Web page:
The importance of mitotic rate as a prognostic factor for localized cutaneous melanoma
Article first published online: 8 MAR 2005
Journal of Cutaneous Pathology
Volume 32, Issue 4, pages 268–273, April 2005
How to Cite
Barnhill, R. L., Katzen, J., Spatz, A., Fine, J. and Berwick, M. (2005), The importance of mitotic rate as a prognostic factor for localized cutaneous melanoma. Journal of Cutaneous Pathology, 32: 268–273. doi: 10.1111/j.0303-6987.2005.00310.x
- Issue published online: 8 MAR 2005
- Article first published online: 8 MAR 2005
- Accepted September 26, 2004
Background: Tumor ulceration (TU) is considered the second most important prognostic factor after Breslow thickness for localized cutaneous malignant melanoma (CMM). However, many studies have not included mitotic rate (MR) with TU in these analyses. When both TU and MR are included in the same analysis, MR appears to be the more important than TU and TU loses its significance as an independent prognostic factor.
Methods: The relative importance of TU and MR as prognostic factors in localized CMM were compared in a population-based series of 650 consecutive invasive CMM cases ascertained from the Connecticut tumor registry and reviewed by a single dermatopathologist (RLB), during the period between January 15, 1987 and May 15, 1989. Seventeen clinical and histopathological variables including tumor thickness measured in mm, TU recorded as present or absent, and MR recorded as number per mm2 were included in an unconditional logistic regression model and selected for inclusion using a backward stepwise algorithm with death as an endpoint or at least five-years follow-up.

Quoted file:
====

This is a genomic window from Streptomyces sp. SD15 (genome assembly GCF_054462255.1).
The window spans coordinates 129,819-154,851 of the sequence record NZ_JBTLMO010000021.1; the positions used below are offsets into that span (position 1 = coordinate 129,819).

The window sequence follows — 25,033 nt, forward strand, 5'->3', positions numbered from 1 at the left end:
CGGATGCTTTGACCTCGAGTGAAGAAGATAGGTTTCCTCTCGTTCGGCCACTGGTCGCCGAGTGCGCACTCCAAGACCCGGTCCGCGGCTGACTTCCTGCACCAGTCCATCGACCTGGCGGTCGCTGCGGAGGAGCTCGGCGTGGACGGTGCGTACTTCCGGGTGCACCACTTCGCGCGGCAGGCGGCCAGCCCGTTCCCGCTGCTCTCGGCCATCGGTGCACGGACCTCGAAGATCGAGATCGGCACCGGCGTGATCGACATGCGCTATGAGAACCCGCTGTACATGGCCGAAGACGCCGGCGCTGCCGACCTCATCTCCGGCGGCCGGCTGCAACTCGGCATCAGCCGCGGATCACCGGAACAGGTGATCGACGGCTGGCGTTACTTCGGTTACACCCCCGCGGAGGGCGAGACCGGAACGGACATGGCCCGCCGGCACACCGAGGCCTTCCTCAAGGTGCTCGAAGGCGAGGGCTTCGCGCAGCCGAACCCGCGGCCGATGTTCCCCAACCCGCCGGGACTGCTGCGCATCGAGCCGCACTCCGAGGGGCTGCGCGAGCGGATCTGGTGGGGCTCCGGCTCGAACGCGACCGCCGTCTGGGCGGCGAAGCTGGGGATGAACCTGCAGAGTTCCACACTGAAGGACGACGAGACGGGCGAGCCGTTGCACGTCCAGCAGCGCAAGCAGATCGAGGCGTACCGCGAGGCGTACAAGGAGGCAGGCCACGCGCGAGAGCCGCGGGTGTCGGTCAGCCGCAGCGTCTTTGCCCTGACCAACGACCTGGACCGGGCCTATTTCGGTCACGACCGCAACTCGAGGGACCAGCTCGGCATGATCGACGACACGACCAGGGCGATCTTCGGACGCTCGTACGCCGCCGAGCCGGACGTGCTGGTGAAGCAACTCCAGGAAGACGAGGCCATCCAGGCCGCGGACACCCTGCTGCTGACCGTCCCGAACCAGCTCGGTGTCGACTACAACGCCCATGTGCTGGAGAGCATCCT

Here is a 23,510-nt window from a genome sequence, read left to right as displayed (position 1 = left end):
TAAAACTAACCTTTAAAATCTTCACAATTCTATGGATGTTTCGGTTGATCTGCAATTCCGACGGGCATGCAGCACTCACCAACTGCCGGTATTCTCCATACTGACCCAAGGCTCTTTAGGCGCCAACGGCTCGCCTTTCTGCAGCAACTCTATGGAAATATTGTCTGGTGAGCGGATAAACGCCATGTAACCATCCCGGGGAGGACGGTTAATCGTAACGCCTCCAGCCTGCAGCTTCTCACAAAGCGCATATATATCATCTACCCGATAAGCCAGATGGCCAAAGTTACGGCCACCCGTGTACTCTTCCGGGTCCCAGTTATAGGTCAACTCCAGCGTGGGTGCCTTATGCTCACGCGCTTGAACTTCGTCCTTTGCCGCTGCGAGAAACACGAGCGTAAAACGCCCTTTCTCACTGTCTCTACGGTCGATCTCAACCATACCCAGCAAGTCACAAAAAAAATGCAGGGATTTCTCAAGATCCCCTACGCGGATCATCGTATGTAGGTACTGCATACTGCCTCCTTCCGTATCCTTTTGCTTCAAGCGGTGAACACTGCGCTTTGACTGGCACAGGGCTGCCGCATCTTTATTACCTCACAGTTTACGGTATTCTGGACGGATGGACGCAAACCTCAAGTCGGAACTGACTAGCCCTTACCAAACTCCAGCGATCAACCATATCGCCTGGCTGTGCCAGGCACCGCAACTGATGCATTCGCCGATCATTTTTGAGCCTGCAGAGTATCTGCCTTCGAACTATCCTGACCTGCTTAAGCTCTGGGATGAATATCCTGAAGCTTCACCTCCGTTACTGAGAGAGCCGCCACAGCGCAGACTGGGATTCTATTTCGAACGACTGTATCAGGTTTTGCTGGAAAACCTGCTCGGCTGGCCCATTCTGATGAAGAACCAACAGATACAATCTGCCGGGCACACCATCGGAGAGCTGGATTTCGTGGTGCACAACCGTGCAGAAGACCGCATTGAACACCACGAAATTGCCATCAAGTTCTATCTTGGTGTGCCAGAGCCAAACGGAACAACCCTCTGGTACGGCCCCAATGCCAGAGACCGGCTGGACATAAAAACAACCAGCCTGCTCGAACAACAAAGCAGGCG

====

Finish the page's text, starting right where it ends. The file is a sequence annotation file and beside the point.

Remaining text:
Results: In the multivariate regression, the independent prognostic factors included: 1. tumor thickness in millimeters (OR = 1.5, 95% CI = 1.3−1.9) 2. moderate mitotic index (between 1 and 6): (OR = 8.3, 95% CI 2.4–28.7), 3. mitotic index (>6): (OR = 11.6, 95% CI = 3.0−44.6), 4. solar elastosis: (inversely associated with mortality)(OR = 0.4, 95% CI = 0.2−8). After adjustment for MR, TU lost its significance. When MR was left out of the analysis, ulceration then became an independent prognostic factor. The model with ulceration only (excluding MR) showed a relative risk (RR) of 2.4 (95%CI: 1.1–5.1). In the model with MR only, MR had a RR of 14.5 (95% CI3.9–53.7). Finally, regression analysis including both TU and MR yielded an RR of 11.6 for MR and 1.7 for TU.
Conclusions: Our results suggest that MR as a proxy for tumor proliferation is a more important prognostic factor than TU.